NEOTROPICAL MIGRATORY BIRDS RECOVERED AT SOME LOCALITIES OF ATLÁNTICO AND MAGDALENA PROVINCES, CARIBBEAN COAST OF COLOMBIA
Information obtained from the recoveries of banded birds has historically been used to deduce their migratory routes and other key aspects of their life histories. This paper analyses information on Neotropical migratory species recaptured in the Colombian provinces of Atlántico and Magdalena between 1923 and 2011, using data obtained from the U. S. Bird Banding Laboratory. In this area 707 individuals of 14 species of waterbirds were encountered, among which were blue-winged teal (Anas discors) and royal tern (Thalasseus maximus) with the largest number of encountered individuals, as well as species with few records in Colombia: American wigeon (Anas americana), Northern pintail (Anas acuta), and roseate tern (Sterna dougalli). This analysis contributes to knowledge about the distribution of several species occurring in the country and assesses their migratory status; for instance, we determined that Eudocimus albus has both migratory and resident populations in Colombia. This paper attempts to promote the use of existing data on recaptured birds, and to bring attention to the fact that people who inhabit the study area are unaware of the bird banding goals, which has resulted in hunting of banded birds, illegal pet trade, and removal of the bands from birds.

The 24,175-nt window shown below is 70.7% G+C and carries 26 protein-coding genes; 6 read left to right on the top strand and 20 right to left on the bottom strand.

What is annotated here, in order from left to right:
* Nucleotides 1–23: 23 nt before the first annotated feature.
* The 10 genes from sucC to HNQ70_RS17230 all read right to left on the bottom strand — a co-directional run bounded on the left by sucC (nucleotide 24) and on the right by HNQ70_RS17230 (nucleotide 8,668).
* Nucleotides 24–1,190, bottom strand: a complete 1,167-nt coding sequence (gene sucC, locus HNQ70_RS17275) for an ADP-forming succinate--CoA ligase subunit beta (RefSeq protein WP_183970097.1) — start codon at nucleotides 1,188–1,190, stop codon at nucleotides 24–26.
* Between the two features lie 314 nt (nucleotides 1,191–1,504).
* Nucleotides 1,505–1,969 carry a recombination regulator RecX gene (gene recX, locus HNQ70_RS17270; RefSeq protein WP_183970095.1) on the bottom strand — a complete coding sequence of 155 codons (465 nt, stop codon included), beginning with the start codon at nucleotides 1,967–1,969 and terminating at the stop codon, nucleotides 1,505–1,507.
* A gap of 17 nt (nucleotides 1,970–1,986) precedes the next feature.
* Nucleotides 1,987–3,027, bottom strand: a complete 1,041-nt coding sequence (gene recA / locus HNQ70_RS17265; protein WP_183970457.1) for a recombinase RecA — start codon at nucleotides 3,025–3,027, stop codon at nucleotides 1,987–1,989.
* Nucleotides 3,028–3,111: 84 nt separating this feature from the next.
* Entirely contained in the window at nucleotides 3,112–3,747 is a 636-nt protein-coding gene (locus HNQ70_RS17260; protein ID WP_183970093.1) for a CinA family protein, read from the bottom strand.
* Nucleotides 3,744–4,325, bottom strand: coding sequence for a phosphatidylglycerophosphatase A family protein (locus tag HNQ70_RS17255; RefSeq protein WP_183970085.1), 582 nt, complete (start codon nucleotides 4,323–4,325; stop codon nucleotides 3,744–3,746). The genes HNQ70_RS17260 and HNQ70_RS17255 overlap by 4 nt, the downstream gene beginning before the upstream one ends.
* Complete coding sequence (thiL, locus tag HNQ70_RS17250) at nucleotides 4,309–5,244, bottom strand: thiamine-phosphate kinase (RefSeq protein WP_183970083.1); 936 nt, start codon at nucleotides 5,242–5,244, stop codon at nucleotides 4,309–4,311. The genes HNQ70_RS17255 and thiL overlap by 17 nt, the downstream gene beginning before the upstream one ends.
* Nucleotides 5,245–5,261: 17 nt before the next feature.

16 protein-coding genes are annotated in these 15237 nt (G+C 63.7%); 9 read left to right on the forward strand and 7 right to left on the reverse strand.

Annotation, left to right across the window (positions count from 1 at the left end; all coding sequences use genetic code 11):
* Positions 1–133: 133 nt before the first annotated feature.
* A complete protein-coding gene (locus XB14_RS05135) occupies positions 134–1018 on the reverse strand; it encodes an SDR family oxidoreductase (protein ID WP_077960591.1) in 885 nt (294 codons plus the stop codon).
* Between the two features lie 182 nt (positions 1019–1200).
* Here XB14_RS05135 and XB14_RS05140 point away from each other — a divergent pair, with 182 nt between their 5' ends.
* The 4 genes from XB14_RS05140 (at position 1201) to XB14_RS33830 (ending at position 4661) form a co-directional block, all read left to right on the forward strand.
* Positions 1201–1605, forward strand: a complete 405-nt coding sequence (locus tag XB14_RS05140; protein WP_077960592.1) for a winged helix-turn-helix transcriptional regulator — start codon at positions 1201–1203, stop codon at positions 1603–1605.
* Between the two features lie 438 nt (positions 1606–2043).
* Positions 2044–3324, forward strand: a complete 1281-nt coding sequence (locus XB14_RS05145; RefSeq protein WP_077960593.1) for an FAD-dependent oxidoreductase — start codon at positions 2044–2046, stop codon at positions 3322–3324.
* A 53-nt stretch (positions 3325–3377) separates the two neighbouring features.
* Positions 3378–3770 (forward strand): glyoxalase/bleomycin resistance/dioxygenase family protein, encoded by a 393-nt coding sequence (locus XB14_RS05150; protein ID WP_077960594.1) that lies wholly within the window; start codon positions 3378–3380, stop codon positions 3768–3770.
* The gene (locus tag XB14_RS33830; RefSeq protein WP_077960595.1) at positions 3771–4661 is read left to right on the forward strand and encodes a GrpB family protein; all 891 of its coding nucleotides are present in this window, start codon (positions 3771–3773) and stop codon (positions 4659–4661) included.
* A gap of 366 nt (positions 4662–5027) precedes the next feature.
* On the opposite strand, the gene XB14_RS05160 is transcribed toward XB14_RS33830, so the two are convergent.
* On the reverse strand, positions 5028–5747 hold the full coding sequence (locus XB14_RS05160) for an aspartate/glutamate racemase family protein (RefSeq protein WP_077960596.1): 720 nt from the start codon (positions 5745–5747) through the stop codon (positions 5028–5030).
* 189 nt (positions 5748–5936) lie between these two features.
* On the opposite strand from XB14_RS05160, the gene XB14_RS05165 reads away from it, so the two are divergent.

Migration; birds; banding; distribution
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